The Effects of Corneal Endothelium on Graft Survival in a Murine Model of Lamellar KeratoplastyHuang T. · Lee E.J. · Planck S.R. · Rosenbaum J.T.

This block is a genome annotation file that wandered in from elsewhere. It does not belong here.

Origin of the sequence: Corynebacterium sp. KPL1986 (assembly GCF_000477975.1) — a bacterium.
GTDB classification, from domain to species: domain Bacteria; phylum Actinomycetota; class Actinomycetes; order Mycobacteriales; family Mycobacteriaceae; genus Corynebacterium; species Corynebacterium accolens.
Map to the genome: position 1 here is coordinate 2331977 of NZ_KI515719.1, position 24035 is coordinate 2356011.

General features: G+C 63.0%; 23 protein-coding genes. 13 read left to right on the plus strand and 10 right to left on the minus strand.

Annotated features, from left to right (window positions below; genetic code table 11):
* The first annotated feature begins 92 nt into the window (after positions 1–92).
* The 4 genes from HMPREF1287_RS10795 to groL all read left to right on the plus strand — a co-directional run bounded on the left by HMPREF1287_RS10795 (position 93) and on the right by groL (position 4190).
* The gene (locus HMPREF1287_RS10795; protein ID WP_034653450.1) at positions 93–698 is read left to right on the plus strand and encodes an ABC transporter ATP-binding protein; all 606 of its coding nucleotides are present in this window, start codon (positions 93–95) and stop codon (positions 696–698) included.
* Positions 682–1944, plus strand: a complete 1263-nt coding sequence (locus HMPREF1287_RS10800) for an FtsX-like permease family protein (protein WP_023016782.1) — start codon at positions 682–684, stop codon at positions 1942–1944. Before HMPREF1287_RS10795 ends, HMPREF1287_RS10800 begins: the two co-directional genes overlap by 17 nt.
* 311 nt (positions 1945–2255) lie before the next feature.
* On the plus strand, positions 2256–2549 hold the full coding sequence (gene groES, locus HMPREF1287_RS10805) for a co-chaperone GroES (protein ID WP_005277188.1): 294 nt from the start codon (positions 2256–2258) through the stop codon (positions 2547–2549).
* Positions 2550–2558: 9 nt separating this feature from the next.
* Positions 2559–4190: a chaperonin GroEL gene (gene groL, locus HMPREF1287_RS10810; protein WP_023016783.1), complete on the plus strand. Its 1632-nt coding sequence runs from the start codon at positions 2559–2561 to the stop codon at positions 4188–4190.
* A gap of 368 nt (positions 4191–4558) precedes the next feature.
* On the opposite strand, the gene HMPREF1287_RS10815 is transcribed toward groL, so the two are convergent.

Purpose: Here we investigate the role of donor endothelium on allograft rejection in a lamellar keratoplasty (LK) model using grafts with or without donor endothelium. Methods: Corneal buttons of donor C57BL/6 mice (2.0 mm) were transplanted to lamellar recipient beds (1.5 mm) in BALB/c mice. Two variations of the LK procedure were performed: (1) standard LK (SLK) (n = 13) without donor endothelium and (2) modified LK (MLK) (n = 14) with retained donor endothelium. The graft status was assessed by slit lamp biomicroscopy and scored for stromal opacity, corneal edema, neovascularization, and anterior chamber reaction up to 46 days post-transplantation. Corneas were also observed histologically. Results: The presence of a grafted corneal endothelium promoted graft rejection; 92.9% (13/14) of grafts were rejected in MLK after an average of 8.3 days, while 69.2% (9/13) of grafts were rejected in SLK on average 10.8 days after transplantation. The former’s stromal opacity was significantly greater at all time points after day 14 except for day 21 (p = 0.77) and day 32 (p = 0.25). Corneal edema was significantly greater in the former at all time points after day 10 except for day 21 (p = 0.16). Neovascularization was significantly greater in the former at all time points after day 10 except for day 25 (p = 0.22). Conclusion: Variations of this model of LK may be useful for studies of immunological mechanisms in corneal transplantation. The donor corneal endothelium may serve as a target of the immune response which promotes inflammation, neovascularization, and graft rejection.
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